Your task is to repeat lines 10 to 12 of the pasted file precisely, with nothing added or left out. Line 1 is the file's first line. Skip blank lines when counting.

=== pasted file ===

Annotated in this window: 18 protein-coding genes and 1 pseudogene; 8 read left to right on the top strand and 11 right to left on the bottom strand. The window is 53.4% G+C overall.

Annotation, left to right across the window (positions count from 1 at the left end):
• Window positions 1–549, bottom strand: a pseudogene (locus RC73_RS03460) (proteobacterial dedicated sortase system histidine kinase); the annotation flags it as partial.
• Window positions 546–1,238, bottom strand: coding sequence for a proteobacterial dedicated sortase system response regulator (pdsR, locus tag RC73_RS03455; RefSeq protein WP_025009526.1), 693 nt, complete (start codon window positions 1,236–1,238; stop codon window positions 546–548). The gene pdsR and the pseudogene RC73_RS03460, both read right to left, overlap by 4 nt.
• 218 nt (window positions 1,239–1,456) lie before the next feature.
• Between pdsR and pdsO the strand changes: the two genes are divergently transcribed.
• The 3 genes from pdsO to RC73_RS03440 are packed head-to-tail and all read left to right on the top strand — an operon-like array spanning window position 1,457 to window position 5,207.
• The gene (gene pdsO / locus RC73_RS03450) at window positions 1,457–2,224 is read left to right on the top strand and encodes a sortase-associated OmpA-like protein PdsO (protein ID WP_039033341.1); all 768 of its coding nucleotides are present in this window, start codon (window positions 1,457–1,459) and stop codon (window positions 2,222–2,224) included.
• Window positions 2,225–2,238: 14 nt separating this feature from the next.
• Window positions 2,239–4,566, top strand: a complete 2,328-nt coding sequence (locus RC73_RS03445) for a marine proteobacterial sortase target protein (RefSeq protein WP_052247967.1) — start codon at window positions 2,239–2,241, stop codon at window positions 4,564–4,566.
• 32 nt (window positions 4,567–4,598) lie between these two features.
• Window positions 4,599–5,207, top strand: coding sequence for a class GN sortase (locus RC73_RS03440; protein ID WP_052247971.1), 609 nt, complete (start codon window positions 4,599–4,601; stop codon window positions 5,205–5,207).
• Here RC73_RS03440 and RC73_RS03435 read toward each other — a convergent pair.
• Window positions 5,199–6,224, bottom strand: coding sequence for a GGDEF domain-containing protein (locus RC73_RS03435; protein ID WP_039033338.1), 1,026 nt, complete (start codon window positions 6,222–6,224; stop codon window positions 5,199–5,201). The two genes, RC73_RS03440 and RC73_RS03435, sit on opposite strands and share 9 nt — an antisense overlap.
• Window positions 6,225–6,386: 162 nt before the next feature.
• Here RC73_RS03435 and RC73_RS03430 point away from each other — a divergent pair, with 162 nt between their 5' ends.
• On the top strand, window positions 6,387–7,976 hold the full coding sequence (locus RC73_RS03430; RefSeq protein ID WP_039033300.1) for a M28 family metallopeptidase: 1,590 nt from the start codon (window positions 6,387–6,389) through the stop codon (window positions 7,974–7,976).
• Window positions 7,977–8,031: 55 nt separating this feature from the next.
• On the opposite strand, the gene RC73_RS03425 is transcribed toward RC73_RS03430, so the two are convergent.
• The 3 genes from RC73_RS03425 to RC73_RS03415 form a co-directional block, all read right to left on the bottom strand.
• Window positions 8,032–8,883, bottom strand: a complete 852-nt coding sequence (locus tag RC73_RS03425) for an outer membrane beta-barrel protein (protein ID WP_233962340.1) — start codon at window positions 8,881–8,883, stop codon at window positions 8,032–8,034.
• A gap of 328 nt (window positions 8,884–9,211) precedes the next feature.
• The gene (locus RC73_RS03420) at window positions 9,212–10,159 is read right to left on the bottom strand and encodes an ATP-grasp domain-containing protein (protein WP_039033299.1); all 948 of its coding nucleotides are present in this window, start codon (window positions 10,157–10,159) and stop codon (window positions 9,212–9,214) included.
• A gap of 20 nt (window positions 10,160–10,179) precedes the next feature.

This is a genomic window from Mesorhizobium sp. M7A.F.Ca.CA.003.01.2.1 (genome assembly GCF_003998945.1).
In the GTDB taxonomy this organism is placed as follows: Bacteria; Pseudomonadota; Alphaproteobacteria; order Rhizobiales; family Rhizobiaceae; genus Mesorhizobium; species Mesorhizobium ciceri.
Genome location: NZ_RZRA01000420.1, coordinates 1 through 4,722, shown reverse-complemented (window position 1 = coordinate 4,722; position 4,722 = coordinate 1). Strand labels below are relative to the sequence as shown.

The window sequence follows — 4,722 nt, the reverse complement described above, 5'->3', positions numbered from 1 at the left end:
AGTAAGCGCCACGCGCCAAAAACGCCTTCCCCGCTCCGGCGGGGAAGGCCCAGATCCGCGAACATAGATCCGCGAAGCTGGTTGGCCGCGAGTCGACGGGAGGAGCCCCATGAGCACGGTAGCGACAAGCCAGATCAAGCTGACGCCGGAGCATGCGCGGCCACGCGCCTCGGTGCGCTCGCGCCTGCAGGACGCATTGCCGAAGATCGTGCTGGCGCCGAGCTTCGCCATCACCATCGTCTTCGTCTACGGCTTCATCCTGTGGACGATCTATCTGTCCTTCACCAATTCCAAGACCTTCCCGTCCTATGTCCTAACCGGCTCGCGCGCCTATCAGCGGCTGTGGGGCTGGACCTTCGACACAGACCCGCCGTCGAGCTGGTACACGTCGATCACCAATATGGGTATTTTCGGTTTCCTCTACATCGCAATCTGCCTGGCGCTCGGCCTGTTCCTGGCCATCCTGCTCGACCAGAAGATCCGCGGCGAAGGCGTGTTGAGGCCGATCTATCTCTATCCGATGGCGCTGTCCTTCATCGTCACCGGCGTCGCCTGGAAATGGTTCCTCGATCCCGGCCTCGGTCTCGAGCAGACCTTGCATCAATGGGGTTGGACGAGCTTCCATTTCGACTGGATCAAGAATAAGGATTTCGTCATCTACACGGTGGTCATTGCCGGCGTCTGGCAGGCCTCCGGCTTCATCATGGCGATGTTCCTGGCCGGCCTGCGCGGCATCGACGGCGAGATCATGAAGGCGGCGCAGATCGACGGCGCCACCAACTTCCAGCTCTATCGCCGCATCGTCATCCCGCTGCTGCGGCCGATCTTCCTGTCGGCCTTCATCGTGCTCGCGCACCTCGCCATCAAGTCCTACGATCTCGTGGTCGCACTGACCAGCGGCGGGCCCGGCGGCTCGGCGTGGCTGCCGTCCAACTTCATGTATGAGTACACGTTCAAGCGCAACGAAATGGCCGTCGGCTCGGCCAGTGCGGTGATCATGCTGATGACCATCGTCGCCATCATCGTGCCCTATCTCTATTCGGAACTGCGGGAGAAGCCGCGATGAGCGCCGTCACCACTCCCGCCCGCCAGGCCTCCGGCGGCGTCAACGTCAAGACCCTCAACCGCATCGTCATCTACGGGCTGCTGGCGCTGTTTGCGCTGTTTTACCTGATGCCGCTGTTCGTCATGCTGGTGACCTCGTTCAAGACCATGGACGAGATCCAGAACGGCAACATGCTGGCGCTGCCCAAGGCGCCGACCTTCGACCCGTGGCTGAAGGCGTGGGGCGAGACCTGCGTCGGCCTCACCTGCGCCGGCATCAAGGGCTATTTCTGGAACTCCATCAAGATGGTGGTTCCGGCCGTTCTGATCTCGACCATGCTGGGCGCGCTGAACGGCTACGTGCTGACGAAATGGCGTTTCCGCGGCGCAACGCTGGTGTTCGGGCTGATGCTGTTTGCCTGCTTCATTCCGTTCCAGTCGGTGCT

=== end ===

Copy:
• Window positions 2,239–4,566, top strand: a complete 2,328-nt coding sequence (locus RC73_RS03445) for a marine proteobacterial sortase target protein (RefSeq protein WP_052247967.1) — start codon at window positions 2,239–2,241, stop codon at window positions 4,564–4,566.
• 32 nt (window positions 4,567–4,598) lie between these two features.
• Window positions 4,599–5,207, top strand: coding sequence for a class GN sortase (locus RC73_RS03440; protein ID WP_052247971.1), 609 nt, complete (start codon window positions 4,599–4,601; stop codon window positions 5,205–5,207).